The Hardest-Working Delegate
A few days out at sea on the liner Queen Elizabeth, which was carrying the United States delegation to the first session of the United Nations General Assembly in London, Mrs. Roosevelt was persuaded to hold her first formal press conference since she left the White House. The United Nations might not be "final and perfect," she told the reporters, but
I think that if the atomic bomb did nothing more, it scared the people to the point where they realized that either they must do something about preventing war or there is a chance that there might be a morning when we would not wake up.
One comment she put off the record, "For the first time in my life I can say just what I want. For your information it is wonderful to feel free." 1
It was a sign that she was emerging from the shock of April 12. So much had happened since then—the atom bomb, the growing split with Russia, civil war in China, the Pearl Harbor inquiry, the renewal of domestic bickering. "We have all been plunged into a new world." She would have liked to have drawn upon Franklin's thinking, but she also valued the feeling that she was on her own now, able to speak her own mind in meeting the problems of this new world. And she had an astute appreciation of just how much influence she might be able to wield. "The delegation won't follow me dear," she wrote an overenthusiastic friend, "but I think they won't like to propose anything they think I would not approve of!" 2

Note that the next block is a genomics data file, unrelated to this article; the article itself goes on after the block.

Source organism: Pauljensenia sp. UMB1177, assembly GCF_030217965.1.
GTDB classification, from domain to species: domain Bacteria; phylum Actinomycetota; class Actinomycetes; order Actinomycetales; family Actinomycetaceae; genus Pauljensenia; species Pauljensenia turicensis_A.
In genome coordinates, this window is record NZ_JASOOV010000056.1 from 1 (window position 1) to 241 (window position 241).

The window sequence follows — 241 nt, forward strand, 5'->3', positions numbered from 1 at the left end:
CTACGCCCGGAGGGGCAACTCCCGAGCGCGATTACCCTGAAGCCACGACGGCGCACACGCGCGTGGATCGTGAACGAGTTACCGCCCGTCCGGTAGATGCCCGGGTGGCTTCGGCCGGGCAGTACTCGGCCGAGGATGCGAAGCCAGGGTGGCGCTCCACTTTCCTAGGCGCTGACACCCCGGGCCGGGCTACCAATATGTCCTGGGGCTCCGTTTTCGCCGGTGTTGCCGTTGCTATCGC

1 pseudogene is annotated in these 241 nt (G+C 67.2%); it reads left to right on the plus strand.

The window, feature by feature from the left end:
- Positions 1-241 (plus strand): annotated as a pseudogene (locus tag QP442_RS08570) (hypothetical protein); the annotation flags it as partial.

The delegation was a prestigious one. It consisted of five